Tag Archives: London Palladium

Brian Wilson at The London Palladium 20/5/16

The Beach Boys’ Pet Sounds remains one of the most iconic records of all time and demonstrated just how far the rock’n’roll sounds of the early 60s beat era groups could evolve in such a short space of time. It celebrates it’s 50th anniversary since its release this month so what better way to celebrate my own 50th birthday than going to to see Brian Wilson perform Pet Sounds in full.

The first half of the show sees Wilson, his touring band and special guests run through a whole slew of Beach Boys classics: Heroes and Villains, California Girls, I Get Around, Surfer Girl, Wild Honey and many more. The sound is lush and full. Original Beach Boy, Al Jardine, demonstrates what amazing shape his voice is still in more than half a century after first appearing on Beach Boys records. Former Beach Boys touring guitarist, Blondie Chaplin, also provides some nifty lead guitar work.

The charismatic stage presence of some performers dominates every moment of their live show, regardless of who happens to be sharing the stage with them. For the introspective and softly spoken, Brian Wilson, however, you certainly don’t get that. Although billed as a solo tour it’s very much a band performance and he’s clearly happy to let a number of his colleagues share the limelight. But as he sits at his grand piano you do get a real sense of Wilson’s presence being the creative glue that holds the whole thing together.

After a short break the second set resumes with the band performing the whole of the Pet Sounds album in full. Pet Sounds contains some of the most memorable songs of the slower, more reflective side of the Beach Boys (as opposed to the “girls and cars” side): Wouldn’t It Be Nice, Sloop John B, I Just Wasn’t Made For These Times, Caroline No… The album is rightly celebrated for its lush soundscapes and its hugely ambitious range of instrumentation and musical textures. And I’m struck tonight by just how much love and attention has gone into replicating those sounds of fifty years ago here on stage tonight: the horns, the percussion, the glockenspiel.

For the encore Brian and the band return to the stage for a magnificent Good Vibrations, followed by an energetic and hugely enjoyable run-through of party hits like Help Me Rhonda, Barbara Ann and Surfin’ USA.

For that most American of musicians from that most American of bands, Britain has always had a soft spot Brian Wilson. Indeed, when Pet Sounds first came out it was much better received over here than in the States. And for all his natural awkwardness on stage it’s clear that Wilson does have a special love for performing to London audiences and that mutual love is on display, once again, tonight.

Setlist:

Our Prayer
Heroes and Villains
California Girls
Dance, Dance, Dance
I Get Around
Shut Down
Little Deuce Coupe
Little Honda
In My Room
Surfer Girl
Don’t Worry Baby
Wake the World
Add Some Music to Your Day
Do It Again
One Kind of Love
Wild Honey
Funky Pretty
Sail On, Sailor
Wouldn’t It Be Nice
You Still Believe in Me
That’s Not Me
Don’t Talk (Put Your Head on My Shoulder
I’m Waiting for the Day
Let’s Go Away for Awhile
Sloop John B
God Only Knows
I Know There’s an Answer
Here Today
I Just Wasn’t Made for These Times
Pet Sounds
Caroline, No
Good Vibrations
All Summer Long
Help Me, Rhonda
Barbara Ann
Surfin’ U.S.A.
Fun, Fun, Fun
Love and Mercy

http://www.brianwilson.com/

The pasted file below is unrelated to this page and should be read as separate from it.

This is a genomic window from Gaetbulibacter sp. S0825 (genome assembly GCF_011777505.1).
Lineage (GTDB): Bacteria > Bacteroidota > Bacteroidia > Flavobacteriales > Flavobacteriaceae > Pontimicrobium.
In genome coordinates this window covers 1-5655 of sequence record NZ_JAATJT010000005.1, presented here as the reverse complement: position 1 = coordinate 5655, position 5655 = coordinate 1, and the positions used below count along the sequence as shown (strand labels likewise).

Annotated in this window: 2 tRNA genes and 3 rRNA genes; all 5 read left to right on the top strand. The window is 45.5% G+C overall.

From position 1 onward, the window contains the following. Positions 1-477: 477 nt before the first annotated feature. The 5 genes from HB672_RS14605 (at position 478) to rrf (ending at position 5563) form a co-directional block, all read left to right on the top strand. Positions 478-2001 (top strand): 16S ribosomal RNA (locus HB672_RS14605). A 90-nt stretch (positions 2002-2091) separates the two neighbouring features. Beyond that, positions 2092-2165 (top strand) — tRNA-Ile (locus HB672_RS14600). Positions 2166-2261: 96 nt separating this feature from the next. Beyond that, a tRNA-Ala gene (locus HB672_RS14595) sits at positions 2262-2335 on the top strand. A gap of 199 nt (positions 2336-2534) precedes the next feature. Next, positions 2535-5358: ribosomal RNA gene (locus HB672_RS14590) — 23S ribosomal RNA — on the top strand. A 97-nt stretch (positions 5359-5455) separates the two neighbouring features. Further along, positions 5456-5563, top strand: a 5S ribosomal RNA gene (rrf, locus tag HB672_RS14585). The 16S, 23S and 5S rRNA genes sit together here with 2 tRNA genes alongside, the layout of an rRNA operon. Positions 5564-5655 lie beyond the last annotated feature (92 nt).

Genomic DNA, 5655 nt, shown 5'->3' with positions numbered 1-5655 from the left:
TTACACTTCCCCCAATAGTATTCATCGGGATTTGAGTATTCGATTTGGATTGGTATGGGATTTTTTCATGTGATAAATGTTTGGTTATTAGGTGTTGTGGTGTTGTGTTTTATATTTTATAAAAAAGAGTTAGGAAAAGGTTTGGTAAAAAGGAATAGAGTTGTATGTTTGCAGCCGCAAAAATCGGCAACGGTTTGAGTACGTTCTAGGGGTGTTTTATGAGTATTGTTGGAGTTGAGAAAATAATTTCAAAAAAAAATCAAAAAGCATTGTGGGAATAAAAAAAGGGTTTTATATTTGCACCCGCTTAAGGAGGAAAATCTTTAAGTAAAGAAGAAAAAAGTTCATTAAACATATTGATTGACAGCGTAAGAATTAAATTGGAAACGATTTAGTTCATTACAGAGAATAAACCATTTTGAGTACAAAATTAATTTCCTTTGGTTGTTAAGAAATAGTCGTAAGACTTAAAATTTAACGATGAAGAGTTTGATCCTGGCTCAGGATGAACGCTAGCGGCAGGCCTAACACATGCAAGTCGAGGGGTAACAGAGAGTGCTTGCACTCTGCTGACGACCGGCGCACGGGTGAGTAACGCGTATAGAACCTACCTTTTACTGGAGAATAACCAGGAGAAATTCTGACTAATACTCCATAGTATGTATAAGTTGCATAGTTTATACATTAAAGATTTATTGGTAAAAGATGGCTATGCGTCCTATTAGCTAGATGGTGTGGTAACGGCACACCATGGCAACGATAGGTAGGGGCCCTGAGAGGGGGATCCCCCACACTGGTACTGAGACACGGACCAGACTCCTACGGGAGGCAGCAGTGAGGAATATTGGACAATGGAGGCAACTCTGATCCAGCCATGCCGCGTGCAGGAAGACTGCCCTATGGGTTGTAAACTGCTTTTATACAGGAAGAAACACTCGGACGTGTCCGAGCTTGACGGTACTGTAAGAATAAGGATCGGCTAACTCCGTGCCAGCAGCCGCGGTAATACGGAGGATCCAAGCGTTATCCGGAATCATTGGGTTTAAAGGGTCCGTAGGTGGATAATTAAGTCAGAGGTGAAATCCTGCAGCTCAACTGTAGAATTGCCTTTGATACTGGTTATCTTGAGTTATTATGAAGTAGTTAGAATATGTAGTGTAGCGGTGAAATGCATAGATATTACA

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Jerry Lee Lewis at The London Palladium 6/9/15

When his first British tour, and seemingly his entire career, ended in scandal and chaos over revelations about his 13- year-old bride back in 1958, few would have predicted that not only would Jerry Lee Lewis be one of the last 50s American rock n roll stars alive and still performing, but that he’d be marking his 80th birthday with a sell-out performance at the London Palladium. But, against the odds, it is Jerry Lee Lewis that can claim to be last man standing.

Following a cheesy introduction from former radio DJ, Mike Read, and a warm standing ovation from the Palladium audience, Lewis slowly makes his way to the centre-stage grand piano looking every one of his 80 years. But as soon as he starts to play that piano his fingers are as nimble and his playing as electrifying as when he made his US TV debut almost sixty years ago, a clip of which we are shown in a short film before Lewis comes on.

He’s not going to jump up and down and play the piano with his feet tonight, but he still plays as if his life depends it on it. As well as rock n rollers like Chuck Berry’s Sweet Little Sixteen and, of course, Whole Lotta Skakin’ Goin’ on and Great Balls of Fire, we get some of the beautifully expressive slower numbers from his country phase, like She Even Woke Me Up To Say Goodbye and Over the Rainbow.

One of the temptations for big name performers of advancing years is to fill the stage with so many extra musicians and backing vocalists that the stage can end up looking as crowded as the auditorium. Lewis avoids this with the same simple the lead guitar/rhythm guitar/bass/drums set-up backing him that he’s had for most of his career. And it’s testimony to his presence as a vocalist/ pianist and of the superb musicianship of his backing band that this is precisely all that’s needed.

It’s a triumph of a performance. And while it was never going to be possible to see most of his contemporaries, I can at least say I got to see Jerry Lee Lewis live in London. One of the last of the original rock’n’roll greats.

Setlist:
Drinkin’ Wine Spo-Dee-O-Dee
Down the Line
She Even Woke Me Up to Say Goodbye
Before the Night Is Over
No Headstone on My Grave
See See Rider
Sweet Little Sixteen
You Win Again
Why You Been Gone So Long
Whole Lotta Shakin’ Goin’ On
Over the Rainbow
Mexicali Rose
Great Balls of Fire

http://jerryleelewis.com/

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